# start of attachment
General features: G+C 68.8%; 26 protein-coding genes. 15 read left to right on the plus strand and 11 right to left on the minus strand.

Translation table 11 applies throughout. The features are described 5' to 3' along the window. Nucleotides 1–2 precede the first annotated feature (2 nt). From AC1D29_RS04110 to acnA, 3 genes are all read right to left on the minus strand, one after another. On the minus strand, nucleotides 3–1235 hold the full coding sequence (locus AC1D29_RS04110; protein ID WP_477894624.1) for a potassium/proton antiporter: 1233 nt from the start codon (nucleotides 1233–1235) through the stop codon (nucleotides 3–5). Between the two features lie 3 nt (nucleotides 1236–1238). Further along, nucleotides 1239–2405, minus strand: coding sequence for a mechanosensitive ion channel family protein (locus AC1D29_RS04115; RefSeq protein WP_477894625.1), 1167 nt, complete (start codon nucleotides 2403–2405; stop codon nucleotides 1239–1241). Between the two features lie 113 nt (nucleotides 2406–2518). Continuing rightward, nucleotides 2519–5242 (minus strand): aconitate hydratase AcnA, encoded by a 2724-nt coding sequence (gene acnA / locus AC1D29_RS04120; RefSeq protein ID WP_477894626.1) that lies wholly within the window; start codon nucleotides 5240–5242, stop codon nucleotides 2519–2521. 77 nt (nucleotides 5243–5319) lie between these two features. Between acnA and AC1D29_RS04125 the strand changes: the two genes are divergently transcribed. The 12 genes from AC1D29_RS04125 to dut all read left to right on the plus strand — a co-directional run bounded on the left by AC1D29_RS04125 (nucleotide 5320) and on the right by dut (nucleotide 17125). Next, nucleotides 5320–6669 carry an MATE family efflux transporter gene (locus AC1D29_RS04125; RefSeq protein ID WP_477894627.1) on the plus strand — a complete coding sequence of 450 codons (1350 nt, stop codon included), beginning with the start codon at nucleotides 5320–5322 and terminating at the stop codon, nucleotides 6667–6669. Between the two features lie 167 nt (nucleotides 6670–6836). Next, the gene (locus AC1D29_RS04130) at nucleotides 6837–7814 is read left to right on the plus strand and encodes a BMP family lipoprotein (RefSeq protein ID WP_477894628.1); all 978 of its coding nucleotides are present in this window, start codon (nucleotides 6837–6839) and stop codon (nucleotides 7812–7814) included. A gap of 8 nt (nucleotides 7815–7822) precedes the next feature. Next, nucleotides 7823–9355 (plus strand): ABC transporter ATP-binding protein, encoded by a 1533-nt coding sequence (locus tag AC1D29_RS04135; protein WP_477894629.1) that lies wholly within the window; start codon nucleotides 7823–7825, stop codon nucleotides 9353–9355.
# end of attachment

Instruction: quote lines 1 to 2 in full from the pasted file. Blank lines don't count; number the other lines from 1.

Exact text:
General features: G+C 68.8%; 26 protein-coding genes. 15 read left to right on the plus strand and 11 right to left on the minus strand.

Translation table 11 applies throughout. The features are described 5' to 3' along the window. Nucleotides 1–2 precede the first annotated feature (2 nt). From AC1D29_RS04110 to acnA, 3 genes are all read right to left on the minus strand, one after another. On the minus strand, nucleotides 3–1235 hold the full coding sequence (locus AC1D29_RS04110; protein ID WP_477894624.1) for a potassium/proton antiporter: 1233 nt from the start codon (nucleotides 1233–1235) through the stop codon (nucleotides 3–5). Between the two features lie 3 nt (nucleotides 1236–1238). Further along, nucleotides 1239–2405, minus strand: coding sequence for a mechanosensitive ion channel family protein (locus AC1D29_RS04115; RefSeq protein WP_477894625.1), 1167 nt, complete (start codon nucleotides 2403–2405; stop codon nucleotides 1239–1241). Between the two features lie 113 nt (nucleotides 2406–2518). Continuing rightward, nucleotides 2519–5242 (minus strand): aconitate hydratase AcnA, encoded by a 2724-nt coding sequence (gene acnA / locus AC1D29_RS04120; RefSeq protein ID WP_477894626.1) that lies wholly within the window; start codon nucleotides 5240–5242, stop codon nucleotides 2519–2521. 77 nt (nucleotides 5243–5319) lie between these two features. Between acnA and AC1D29_RS04125 the strand changes: the two genes are divergently transcribed. The 12 genes from AC1D29_RS04125 to dut all read left to right on the plus strand — a co-directional run bounded on the left by AC1D29_RS04125 (nucleotide 5320) and on the right by dut (nucleotide 17125). Next, nucleotides 5320–6669 carry an MATE family efflux transporter gene (locus AC1D29_RS04125; RefSeq protein ID WP_477894627.1) on the plus strand — a complete coding sequence of 450 codons (1350 nt, stop codon included), beginning with the start codon at nucleotides 5320–5322 and terminating at the stop codon, nucleotides 6667–6669. Between the two features lie 167 nt (nucleotides 6670–6836). Next, the gene (locus AC1D29_RS04130) at nucleotides 6837–7814 is read left to right on the plus strand and encodes a BMP family lipoprotein (RefSeq protein ID WP_477894628.1); all 978 of its coding nucleotides are present in this window, start codon (nucleotides 6837–6839) and stop codon (nucleotides 7812–7814) included. A gap of 8 nt (nucleotides 7815–7822) precedes the next feature. Next, nucleotides 7823–9355 (plus strand): ABC transporter ATP-binding protein, encoded by a 1533-nt coding sequence (locus tag AC1D29_RS04135; protein WP_477894629.1) that lies wholly within the window; start codon nucleotides 7823–7825, stop codon nucleotides 9353–9355.